It's beginning to sound like most of what we in the PCE tradition hate about Freud is a really a result of mistranslation: expert, experience-distant, intellectualizing terms like "interpretation",“transference”, “defence”, “cathexis”, “parapraxis”, not to mention, “ego”, “superego”, and “id”.
My friend Jo Hilton, who teaches part time in the Counselling courses at the University of Edinburgh, sent the following to me, from the Translator's Preface (p. xxix) by Alan Bance of the new Penguin edition of Freud’s Wild Analysis (Adam Phillips, General Editor):
" ... English, no doubt tends to euphemism. It certainly didn't seem quite right - and neither did it to earlier translators to translate the brutally honest "erraten" literally as guess in contexts that related to the analyst's attempts to put a construction on the meaning of the patient's revelations. "Conjecture" or "interpret" seem more respectful terms, offering fewer hostages to fortune. But if the equivalent of "guess" was good enough for Freud ...? This is an example of the way that the translator can begin to identify with the translatee, even to the point of trying to protect the latter's posthumous interests"
Jo notes, “He [Alan Bance] goes on to talk about the way that Freud is careful always to manage the ambivalence between art and science that exists in psychoanalysis - he talks about Freud's humorous intelligence and avoidance (for me, like Rogers) of idolatory.”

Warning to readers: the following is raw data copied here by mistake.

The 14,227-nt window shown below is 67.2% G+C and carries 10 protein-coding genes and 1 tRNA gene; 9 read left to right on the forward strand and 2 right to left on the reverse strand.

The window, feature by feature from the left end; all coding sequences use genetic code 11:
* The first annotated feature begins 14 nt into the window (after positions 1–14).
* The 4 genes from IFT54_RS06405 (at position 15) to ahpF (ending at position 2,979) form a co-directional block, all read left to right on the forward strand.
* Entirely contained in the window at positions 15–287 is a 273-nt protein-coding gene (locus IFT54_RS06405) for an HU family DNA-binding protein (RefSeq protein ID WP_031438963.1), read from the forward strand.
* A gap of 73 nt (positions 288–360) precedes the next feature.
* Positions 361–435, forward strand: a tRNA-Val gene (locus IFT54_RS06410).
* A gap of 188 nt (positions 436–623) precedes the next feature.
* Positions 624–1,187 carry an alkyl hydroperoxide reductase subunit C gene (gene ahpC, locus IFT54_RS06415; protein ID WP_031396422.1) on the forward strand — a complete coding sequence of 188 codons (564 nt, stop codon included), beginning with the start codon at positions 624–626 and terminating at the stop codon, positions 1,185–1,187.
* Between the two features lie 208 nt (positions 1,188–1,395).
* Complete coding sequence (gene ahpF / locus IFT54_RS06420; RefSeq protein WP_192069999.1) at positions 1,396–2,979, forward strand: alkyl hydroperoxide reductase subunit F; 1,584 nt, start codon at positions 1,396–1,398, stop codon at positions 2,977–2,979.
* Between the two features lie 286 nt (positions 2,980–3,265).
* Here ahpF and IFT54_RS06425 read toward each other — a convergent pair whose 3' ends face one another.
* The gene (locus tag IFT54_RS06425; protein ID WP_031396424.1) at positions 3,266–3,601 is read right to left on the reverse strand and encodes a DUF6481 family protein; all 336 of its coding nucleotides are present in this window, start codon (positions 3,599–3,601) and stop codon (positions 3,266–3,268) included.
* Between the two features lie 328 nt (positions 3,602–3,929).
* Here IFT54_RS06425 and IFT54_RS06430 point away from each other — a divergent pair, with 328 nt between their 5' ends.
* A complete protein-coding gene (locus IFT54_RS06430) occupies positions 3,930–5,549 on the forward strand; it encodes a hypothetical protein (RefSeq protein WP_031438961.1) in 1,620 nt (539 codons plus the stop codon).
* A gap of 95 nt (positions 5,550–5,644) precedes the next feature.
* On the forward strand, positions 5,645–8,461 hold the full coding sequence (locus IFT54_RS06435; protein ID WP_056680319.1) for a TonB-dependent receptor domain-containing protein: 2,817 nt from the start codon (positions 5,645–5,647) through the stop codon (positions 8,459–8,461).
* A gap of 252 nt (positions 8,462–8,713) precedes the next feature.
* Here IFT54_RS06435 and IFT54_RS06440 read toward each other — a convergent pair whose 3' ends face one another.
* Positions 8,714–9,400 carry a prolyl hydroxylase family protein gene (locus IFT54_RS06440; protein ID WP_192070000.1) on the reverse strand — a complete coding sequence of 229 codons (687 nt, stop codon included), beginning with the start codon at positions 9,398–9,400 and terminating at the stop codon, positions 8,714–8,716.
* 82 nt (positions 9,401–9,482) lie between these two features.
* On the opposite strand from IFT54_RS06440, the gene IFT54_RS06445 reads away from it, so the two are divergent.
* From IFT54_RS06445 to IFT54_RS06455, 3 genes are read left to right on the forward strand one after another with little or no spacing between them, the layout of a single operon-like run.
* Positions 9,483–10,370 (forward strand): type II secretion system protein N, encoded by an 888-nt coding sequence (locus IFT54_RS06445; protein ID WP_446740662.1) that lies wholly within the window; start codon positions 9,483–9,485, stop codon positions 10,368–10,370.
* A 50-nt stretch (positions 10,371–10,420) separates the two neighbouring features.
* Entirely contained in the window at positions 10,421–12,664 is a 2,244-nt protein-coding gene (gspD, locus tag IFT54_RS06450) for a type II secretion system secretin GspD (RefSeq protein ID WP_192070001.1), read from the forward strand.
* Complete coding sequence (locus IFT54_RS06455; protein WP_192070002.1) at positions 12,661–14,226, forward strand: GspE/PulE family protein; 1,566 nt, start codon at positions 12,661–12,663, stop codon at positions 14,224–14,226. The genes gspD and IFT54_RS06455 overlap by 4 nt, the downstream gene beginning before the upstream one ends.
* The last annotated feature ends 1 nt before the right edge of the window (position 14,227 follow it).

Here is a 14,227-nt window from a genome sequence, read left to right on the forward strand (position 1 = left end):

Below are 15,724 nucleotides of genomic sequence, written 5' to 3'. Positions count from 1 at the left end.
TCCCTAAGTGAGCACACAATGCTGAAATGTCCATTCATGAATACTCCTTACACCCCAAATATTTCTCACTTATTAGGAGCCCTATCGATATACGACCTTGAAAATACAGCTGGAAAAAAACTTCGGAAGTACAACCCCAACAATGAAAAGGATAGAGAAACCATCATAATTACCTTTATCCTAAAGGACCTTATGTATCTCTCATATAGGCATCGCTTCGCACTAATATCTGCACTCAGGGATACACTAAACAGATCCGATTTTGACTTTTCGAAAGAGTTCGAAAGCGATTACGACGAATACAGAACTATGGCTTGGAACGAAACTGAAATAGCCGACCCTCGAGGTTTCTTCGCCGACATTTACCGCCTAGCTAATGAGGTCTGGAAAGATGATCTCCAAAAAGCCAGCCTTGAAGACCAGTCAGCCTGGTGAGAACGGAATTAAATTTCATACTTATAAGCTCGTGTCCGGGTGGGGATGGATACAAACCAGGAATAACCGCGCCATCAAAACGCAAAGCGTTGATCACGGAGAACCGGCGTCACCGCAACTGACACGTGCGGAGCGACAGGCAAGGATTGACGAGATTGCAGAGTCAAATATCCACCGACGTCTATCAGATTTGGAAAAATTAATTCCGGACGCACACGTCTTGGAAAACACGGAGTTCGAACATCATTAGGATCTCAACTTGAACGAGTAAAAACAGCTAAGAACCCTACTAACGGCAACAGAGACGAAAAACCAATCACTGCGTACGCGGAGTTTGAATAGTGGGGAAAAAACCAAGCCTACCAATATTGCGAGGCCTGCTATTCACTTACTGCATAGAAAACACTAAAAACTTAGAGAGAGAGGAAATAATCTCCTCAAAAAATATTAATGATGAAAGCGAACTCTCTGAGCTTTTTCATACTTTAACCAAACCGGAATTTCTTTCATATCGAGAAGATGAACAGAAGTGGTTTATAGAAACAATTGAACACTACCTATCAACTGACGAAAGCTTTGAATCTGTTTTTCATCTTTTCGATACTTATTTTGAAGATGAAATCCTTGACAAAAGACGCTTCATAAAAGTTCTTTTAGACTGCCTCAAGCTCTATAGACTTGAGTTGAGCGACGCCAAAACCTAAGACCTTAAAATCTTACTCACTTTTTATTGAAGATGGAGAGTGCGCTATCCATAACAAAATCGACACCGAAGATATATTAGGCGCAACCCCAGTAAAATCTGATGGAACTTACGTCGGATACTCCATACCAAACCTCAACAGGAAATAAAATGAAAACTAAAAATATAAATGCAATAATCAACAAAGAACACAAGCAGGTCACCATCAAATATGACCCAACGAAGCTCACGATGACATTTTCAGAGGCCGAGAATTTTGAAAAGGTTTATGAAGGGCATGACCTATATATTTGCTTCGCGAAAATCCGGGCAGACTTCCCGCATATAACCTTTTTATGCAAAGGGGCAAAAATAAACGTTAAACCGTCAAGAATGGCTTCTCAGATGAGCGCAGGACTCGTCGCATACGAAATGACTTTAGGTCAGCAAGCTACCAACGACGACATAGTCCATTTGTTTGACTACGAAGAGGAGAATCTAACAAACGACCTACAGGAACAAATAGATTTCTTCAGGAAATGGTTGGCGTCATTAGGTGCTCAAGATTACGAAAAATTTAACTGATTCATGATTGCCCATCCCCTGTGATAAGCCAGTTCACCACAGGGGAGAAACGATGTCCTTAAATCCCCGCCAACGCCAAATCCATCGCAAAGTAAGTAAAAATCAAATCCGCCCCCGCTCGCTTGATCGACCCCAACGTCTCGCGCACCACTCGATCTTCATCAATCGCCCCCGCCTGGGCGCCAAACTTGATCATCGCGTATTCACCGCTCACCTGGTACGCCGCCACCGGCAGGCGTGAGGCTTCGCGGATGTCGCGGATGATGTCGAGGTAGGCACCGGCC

She says, “I think that Strachey along with Freud's acolytes did him a disservice in over Latinising his work. I have always referred to Jeremy Holmes’ position that meta-phor [in] Greek means "carry across" and is an equivalent to the Latinised trans-ferre ... and so to transference.”
Thus, the German word Freud used for what has been translated as “transference” was Ubertragung, meaning to carry over or across. In other words, transference is a “carry over effect”.
Strachey also translated the German Abwehr as “defence” rather than the colloquial “fending off’ or “warding off” (with which it is cognate).
And what started the whole exchange with Jo: What is today referred to as interpretation was erraten in Freud’s colloquial German: "to guess", as in "to take a guess, or to guess at the answer to something", but also "to figure out". This is uncannily similar to what we call “empathic conjecture” in Process-Experiential/Emotion-Focused Therapy.
And what about “ego”, “superego”, and “id”? These are Strachey’s translations of Freud’s ich (= “I”), über-ich (= “over-I”), and es (= “it”), perfectly good German pronouns and a pronoun-based linguistic construction.
Jo says that people in the psychoanalytic/psychodynamic community are now trying to reclaim Freud from these bad translations, something that should bring psychodynamic and humanistic-experiential traditions closer together, if it is successful.